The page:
UW Combined Fund Drive

May 26, 2022

School shooting: How to help the Uvalde community

On Tuesday, May 24th, a gunman attacked students inside a fourth-grade classroom at Robb Elementary School in Uvalde, Texas. Uvalde is about 85 miles west of San Antonio and just east of the U.S.-Mexico border.

Nineteen children and two teachers were killed, along with the shooter, who was fatally shot by law enforcement. Several other children were wounded and remain hospitalized.

The shooting was the deadliest school shooting, and the second-largest attack on the Latino community, in Texas history. In 2019, 23 people were killed in a mass shooting in El Paso, Texas.

There are mass shootings on a near-daily basis in the U.S. These events have become so commonplace many of them do not warrant major news coverage.

The victims include Jaliah Nicole Silguero, 10; Jayce Carmelo Luevanos, 10; Jackie Cazares, 10; Uziyah Garcia, 8; Amerie Jo Garza, 10; Xavier Lopez, 10; Alithia Ramirez, 10; Annabell Rodriguez, 10; Eliahana Cruz Torres, student; Rojelio Torres, 10; Irma Garcia, a fourth-grade teacher of 23 years; and Eva Mireles, a fourth-grade teacher of 17 years.

Remembering the victims of the Uvalde elementary school shooting (CNN)

Uvalde now finds itself on the long list of American communities devastated by mass shootings, following the racially-motivated mass shooting at a grocery store in Buffalo, New York ten days earlier. In both Buffalo and Uvalde, the shooters were just 18 years old, the legal age to purchase a gun in the U.S.

Self-care and family resources

Dr. Fred Rivara, the director of the Firearm Injury & Policy Research Program at Harborview Medical Center and a professor of pediatrics at UWMC, has more than 30 years of experience researching injury prevention. In this video, Dr. Rivara offers thoughts about gun laws and how adults can talk to children.

Dr. Rivara, along with experts with the American Academy of Pediatrics, encourage parents, teachers and caregivers to help children understand tragedies in a developmentally-appropriate context that they can understand and emotionally manage. More:

Consume information wisely

Misinformation spreads quickly during mass tragedies: To stay informed, follow and rely on firsthand sources, including local journalists and reporters in the area, and avoid sharing information that has not been verified.

Tips for avoiding misinformation and disinformation (Prof. Kate Starbird, UW Center for an Informed Public)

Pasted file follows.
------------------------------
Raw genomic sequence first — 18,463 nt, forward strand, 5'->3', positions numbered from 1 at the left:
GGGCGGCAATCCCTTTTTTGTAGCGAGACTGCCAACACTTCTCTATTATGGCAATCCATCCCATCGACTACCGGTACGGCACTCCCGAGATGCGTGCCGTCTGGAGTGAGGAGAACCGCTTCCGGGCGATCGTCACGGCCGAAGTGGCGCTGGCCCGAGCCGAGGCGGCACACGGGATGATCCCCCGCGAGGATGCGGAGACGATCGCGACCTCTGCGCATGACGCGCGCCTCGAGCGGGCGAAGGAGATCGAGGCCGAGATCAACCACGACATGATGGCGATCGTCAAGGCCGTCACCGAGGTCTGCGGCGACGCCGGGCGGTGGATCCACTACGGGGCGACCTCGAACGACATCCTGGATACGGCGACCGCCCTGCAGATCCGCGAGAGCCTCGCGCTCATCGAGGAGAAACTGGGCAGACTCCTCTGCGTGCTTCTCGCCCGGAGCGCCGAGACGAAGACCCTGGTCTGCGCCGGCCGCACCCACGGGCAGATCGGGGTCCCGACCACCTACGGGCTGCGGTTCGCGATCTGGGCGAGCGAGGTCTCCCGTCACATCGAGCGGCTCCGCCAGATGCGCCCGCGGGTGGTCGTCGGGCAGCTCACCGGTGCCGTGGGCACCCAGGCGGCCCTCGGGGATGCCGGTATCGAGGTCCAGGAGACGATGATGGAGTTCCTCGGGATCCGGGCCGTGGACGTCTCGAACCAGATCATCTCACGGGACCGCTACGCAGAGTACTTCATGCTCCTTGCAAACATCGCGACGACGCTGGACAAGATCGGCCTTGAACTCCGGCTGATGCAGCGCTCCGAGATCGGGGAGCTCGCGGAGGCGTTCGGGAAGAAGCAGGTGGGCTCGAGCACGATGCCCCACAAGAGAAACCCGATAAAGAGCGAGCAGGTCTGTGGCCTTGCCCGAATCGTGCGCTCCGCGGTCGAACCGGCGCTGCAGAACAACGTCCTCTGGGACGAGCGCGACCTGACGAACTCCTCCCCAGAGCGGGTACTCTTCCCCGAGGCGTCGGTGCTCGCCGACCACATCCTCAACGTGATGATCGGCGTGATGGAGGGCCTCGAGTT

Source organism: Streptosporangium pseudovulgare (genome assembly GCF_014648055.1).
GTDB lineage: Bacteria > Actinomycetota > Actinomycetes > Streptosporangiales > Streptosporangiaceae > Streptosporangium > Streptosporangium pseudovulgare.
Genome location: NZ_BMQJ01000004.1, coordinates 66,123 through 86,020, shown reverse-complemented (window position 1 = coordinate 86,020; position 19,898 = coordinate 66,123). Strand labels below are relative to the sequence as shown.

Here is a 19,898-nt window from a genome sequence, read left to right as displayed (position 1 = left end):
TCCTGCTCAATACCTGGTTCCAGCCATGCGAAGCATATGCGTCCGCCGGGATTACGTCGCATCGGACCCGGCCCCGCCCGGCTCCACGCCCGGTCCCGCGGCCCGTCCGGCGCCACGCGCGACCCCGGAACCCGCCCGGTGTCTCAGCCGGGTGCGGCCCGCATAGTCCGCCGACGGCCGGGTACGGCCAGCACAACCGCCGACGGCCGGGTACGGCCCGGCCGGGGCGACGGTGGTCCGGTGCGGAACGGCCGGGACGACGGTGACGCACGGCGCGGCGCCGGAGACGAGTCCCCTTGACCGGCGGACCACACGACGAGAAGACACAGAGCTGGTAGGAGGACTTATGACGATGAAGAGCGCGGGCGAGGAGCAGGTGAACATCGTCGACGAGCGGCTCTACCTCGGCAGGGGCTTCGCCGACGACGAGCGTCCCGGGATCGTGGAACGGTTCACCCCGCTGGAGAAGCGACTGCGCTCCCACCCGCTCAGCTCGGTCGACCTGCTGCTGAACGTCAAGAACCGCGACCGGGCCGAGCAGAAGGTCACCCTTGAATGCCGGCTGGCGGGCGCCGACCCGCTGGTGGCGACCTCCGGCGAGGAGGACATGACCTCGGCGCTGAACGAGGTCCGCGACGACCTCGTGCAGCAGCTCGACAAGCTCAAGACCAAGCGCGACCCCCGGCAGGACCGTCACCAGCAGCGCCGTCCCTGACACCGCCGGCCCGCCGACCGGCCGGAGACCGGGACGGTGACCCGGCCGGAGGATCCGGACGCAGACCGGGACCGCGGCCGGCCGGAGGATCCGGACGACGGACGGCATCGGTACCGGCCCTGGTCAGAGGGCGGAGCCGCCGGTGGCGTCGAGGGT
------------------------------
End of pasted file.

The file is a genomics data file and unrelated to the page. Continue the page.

Donate blood

This tragedy highlights the importance of always having blood available. One of the best ways to show your support of the Uvalde community is to donate blood in your own community. As we enter a long holiday weekend and the beginning of the summer travel season, communities across the country continue to grapple with a historic need for blood.

Schedule a donation appointment with The American Red Cross, or Bloodworks is hosting  popup donation drives at the UW Tower.

Support victims

GoFundMe has established a hub where those who want to give money can safely donate to verified fundraisers for people affected by the Uvalde shooting. Among them is VictimsFirst, a network of families of the deceased and survivors of previous mass shootings.

The Uvalde Consolidated Independent School District set up a donation fund at the First State Bank of Uvalde for the families of the victims. Donations can be sent by check to PO Box 1908, Uvalde, TX 78802, or through Zelle to robbschoolmemorialfund@gmail.com.

The League of United Latin American Citizens, a Latino civil rights organization, is collecting donations for the families of the victims and survivors.

University Health has set up the Uvalde Victims Relief Fund to support the families while their loved ones are at University Hospital following the tragic shooting at Robb Elementary School on May 24, 2022. These donations will be used to cover any unpaid medical expenses, lodging, food and other needs identified by our social workers.

Take action

Wear Orange is June 3-5: During National Gun Violence Awareness Day and Wear Orange Weekend, join national organization Moms Demand Action for Gun Sense in America to honor survivors of gun violence by wearing orange.

Text ACT to 644-33 to connect with Everytown for Gun Safety, which will send you ways to address gun violence based on your zip code.

Volunteer lawyers who are licensed in Texas are needed, according to the San Antonio Legal Services Association, to assist shooting victims and their families with legal needs, including insurance and family law issues, in the coming weeks.

Find safe storage for firearms outside your home with the Washington Safe Storage Map.

Petition for an Extreme Risk Protection Order (ERPO) when an individual’s behavior indicates substantial risk of suicide or harm to self or others.

If you want take change into your own hands, here’s how to run for office (NPR)

Support change

Consider making a one-time gift or setting up monthly payroll deduction through the UWCFD to one of our member organizations advocating for stricter gun control in the U.S.:

Washington Ceasefire Foundation (charity code 1478594): Washington CeaseFire Foundation is dedicated to reducing gun violence in Washington State through research, education and advocacy.

Sandy Hook Promise Foundation (charity code 1482513): Prevent gun-related deaths due to crime, suicide and accidental discharge so that no other parent experiences the senseless, horrific loss of their child.

Brady Center to Prevent Gun Violence (charity code 0456909): To create an America free from gun violence, where all Americans are safe at home, at school, at work, and in their communities.

Alliance for Gun Responsibility Foundation (charity code 1483088): works to end the gun violence crisis in our community and to promote a culture of gun ownership that balances rights with responsibilities.